Hit films such as Finding Nemo have led to clashes over how to divide the spoils.

IT has been a cinematic partnerships to rival Laurel and Hardy, Fred and Ginger, Yoda and Vader. But like many a Hollywood double act, the off-screen relationship between Walt Disney and Pixar has been fiery, full of jealousies and perceived slights. Both sides are working hard to keep things together but in the next month it could all be over — and both sides have much to lose.

In six computer-animated films Pixar has created a universe of characters to sit alongside Disney’s classics. Since 1995, when Pixar and Disney released their first joint venture, Toy Story, the high-tech studio has seemed unable to put a foot wrong.
NI_MPU('middle');Toy Story, A Bug’s Life, Monsters Inc, Toy Story 2, Finding Nemo, The Incredibles — each successive Pixar film has earned more money in a record run that, film for film, makes Pixar one the most successful studios of all time.
But by Christmas, as children around the world open Pixar products from Toy Story pyjamas to Nemo DVDs, the partnership could be over, at least as far as Disney is concerned.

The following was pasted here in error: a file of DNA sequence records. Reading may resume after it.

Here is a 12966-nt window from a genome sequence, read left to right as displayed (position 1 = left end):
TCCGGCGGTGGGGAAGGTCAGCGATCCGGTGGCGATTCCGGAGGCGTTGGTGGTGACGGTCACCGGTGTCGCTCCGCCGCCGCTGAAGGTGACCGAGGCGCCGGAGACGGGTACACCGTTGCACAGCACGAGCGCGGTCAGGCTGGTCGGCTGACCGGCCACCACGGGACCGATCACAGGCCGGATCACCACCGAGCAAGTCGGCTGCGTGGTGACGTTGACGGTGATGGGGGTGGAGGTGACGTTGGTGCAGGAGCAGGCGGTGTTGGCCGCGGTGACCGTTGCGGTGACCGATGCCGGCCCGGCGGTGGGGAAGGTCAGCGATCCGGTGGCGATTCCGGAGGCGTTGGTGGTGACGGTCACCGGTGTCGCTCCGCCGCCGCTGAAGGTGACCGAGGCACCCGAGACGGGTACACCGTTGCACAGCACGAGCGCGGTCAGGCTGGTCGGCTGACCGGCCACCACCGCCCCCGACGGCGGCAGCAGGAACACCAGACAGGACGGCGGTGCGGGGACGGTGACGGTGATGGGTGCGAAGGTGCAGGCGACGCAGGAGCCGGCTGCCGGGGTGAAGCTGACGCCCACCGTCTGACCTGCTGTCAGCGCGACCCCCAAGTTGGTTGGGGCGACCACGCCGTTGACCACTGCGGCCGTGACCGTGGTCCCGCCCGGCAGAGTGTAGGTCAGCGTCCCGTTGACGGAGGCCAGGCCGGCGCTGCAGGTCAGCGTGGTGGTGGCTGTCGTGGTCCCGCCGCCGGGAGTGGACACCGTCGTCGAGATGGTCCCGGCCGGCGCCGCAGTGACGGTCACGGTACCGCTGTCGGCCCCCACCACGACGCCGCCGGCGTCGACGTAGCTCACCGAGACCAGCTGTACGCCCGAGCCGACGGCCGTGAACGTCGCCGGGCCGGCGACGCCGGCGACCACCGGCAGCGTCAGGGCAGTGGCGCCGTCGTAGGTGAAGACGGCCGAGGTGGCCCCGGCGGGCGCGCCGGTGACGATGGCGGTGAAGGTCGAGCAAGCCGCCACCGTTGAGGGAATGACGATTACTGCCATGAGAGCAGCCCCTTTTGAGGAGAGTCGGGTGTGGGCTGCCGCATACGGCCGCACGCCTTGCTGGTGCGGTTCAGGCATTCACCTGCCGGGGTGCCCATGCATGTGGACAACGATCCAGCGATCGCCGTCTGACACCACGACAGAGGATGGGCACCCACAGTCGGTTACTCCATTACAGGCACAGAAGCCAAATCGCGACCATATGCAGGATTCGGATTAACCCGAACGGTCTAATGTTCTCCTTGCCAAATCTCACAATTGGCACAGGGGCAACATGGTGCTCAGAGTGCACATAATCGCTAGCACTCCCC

Apple computers mogul and Pixar chairman Steve Jobs has repeatedly threatened to end the partnership after falling out with Disney’s former boss, Michael Eisner. Last week he said Christmas was the deadline.
Until recently the Apple boss had held all the trump cards. Pixar’s record-breaking run of hits coincided with years of disappointment for Disney’s own animation studio. Now Disney is back with a hit of its own — Chicken Little. The film is the first of a series of computer-animated films from a reinvigorated Disney animation department. There had been speculation in Hollywood that this time the sky really would fall in on Chicken Little. The film got a so-so reception at a recent industry screening, but it opened this month to $40m (£23m) in its first weekend — a more than respectable debut.